How Does Flood Insurance Work?
Flood insurance covers your property in the event of a flood. A flood is defined as an inundation of water on normally dry land. In order to make a flood insurance claim, the damage needs to result from floodwaters.
Most flood insurance policies are backed by the federal government through the National Flood Insurance Program ( NFIP ), an arm of the Federal Emergency Management Agency ( FEMA ). You must purchase NFIP policies through a local insurance provider.
The coverage limits for NFIP flood insurance policies are:
$250,000 for building coverage
$100,000 for contents coverage
If the cost of replacing your property exceeds those limits, you should buy additional coverage through a private flood insurance company. Private insurers can also offer special riders to cover flood insurance exclusions.
The average cost for a flood insurance premium is between $850 and $1,200 annually, depending on where you live and the value of your property. You should also know that when you purchase your policy, you’ll be subject to a 30-day waiting period unless you’re initially purchasing your home or your home’s flood zone has been changed.
Do I Need Flood Insurance?
If you live in a high-risk flood zone called a Special Flood Hazard Area (SFHA) and you have a mortgage on your home, flood insurance is mandatory. If your home is in a moderate-risk area, your mortgage lender may or may not require you to carry a flood policy. But it’s still a great idea to carry one.
That’s because flood damage is particularly expensive. Even a few inches of water can cost more than $20,000 in property damage to a 2,000-square-foot home.
Unsure about your flood risk? Visit FloodSmart.gov to review the flood maps in your area.
What Flood Insurance Covers
Flood insurance comes in two parts. The first is mandatory and known as building coverage. It covers your home’s structure and things associated with it:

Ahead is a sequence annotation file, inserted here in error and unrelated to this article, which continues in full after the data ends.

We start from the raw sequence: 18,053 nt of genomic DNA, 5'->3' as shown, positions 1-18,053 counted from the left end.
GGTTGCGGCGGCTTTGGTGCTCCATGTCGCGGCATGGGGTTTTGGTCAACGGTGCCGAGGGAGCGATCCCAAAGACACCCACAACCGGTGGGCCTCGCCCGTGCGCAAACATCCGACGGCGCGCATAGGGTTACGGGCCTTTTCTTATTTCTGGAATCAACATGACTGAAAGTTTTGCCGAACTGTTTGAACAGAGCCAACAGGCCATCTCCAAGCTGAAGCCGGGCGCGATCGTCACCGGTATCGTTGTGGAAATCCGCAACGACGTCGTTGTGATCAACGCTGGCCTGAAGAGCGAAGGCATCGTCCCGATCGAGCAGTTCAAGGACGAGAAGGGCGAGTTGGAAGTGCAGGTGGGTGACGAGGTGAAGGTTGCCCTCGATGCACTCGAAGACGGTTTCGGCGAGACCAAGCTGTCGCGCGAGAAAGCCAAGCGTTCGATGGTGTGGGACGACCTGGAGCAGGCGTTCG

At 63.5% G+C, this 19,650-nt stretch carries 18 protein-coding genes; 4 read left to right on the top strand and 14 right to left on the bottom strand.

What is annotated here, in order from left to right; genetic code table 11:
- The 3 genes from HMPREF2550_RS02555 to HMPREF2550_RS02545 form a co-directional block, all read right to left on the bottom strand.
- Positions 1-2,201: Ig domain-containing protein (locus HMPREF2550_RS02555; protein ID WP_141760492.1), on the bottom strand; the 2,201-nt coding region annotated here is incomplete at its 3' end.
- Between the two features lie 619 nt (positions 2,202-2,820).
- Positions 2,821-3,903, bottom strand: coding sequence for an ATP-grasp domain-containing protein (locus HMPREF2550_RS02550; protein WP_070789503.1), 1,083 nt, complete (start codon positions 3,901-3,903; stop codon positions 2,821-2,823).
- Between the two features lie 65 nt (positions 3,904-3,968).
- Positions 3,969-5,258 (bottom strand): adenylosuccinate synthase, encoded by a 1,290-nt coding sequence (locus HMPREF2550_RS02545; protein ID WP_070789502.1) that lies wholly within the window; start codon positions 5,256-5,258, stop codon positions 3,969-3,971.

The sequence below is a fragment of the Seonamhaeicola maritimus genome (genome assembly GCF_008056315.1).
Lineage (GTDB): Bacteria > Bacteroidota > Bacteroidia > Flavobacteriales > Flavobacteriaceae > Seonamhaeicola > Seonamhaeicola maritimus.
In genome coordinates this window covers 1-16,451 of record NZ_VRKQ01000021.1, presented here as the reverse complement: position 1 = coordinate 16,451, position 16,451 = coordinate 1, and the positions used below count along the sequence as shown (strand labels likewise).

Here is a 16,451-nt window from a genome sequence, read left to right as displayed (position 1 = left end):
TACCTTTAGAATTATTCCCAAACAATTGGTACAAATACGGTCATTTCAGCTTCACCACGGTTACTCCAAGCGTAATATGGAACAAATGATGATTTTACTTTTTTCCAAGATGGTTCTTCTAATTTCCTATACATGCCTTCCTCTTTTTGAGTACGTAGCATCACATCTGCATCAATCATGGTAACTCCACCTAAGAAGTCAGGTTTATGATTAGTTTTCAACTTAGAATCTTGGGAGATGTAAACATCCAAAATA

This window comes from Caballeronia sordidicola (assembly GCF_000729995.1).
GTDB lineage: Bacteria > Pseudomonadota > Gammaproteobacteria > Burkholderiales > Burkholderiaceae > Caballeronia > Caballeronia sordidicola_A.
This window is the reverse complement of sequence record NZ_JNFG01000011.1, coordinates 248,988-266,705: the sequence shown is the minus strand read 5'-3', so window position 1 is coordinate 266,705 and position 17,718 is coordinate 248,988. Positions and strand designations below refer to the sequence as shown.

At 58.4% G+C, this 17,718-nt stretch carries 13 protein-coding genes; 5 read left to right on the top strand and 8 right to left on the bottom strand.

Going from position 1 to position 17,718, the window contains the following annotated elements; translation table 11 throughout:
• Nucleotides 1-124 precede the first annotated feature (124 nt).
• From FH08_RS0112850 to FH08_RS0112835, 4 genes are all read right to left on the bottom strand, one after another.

Foundations and anchorage systems
Well-water tanks and pumps
Roofs and solar systems
Electric and plumbing systems
Permanent air conditioners
Built-in bookcases, paneling, and cabinets
The second form of coverage is optional and known as contents coverage. It covers your personal property, including:
Artwork, electronics, and furniture
Clothing, jewelry, and furs
Microwave oven, washer, and dryer
Portable air conditioners
What Flood Insurance Doesn’t Cover
Flood insurance comes with policy limits. And it typically excludes the following unless you purchase a special rider:
Currency and precious metals
Stock certificates and valuable papers
Cars, trucks, and other vehicles
Landscaping and fencing
Patios and decks
Swimming pools and hot tubs
Additional living expenses (ALE)
Business losses caused by flooding
Additional living expenses include temporary housing and other expenses associated with having to live outside your home.
Your flood policy also doesn’t cover damage that was avoidable. For example, you leave a window open during a storm and your floors are damaged. And water damage that’s caused by anything other than a flood is not covered.
That would most likely be covered under a standard homeowners insurance policy.